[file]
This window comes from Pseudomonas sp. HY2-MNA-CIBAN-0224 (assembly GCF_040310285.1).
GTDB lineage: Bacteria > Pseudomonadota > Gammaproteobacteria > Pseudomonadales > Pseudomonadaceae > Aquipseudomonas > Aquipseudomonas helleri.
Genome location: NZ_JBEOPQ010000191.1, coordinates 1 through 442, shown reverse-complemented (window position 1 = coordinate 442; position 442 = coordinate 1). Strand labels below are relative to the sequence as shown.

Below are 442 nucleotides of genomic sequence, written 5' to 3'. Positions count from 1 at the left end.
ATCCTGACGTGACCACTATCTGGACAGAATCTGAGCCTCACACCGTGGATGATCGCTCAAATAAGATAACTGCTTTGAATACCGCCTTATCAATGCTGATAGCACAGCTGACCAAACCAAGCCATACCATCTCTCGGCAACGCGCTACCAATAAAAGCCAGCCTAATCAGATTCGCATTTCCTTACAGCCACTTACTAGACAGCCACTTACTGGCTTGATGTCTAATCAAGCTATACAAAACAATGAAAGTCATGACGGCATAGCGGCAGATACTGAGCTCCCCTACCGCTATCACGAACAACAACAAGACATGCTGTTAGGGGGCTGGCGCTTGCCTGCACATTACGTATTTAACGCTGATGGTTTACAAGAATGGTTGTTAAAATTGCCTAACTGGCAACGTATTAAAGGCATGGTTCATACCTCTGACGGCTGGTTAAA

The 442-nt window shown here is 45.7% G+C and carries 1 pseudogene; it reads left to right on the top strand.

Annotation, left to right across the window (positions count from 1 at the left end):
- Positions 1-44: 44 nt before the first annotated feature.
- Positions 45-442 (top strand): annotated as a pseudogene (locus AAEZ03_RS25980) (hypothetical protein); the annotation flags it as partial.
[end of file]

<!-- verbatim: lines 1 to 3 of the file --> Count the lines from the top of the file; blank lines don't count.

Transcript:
This window comes from Pseudomonas sp. HY2-MNA-CIBAN-0224 (assembly GCF_040310285.1).
GTDB lineage: Bacteria > Pseudomonadota > Gammaproteobacteria > Pseudomonadales > Pseudomonadaceae > Aquipseudomonas > Aquipseudomonas helleri.
Genome location: NZ_JBEOPQ010000191.1, coordinates 1 through 442, shown reverse-complemented (window position 1 = coordinate 442; position 442 = coordinate 1). Strand labels below are relative to the sequence as shown.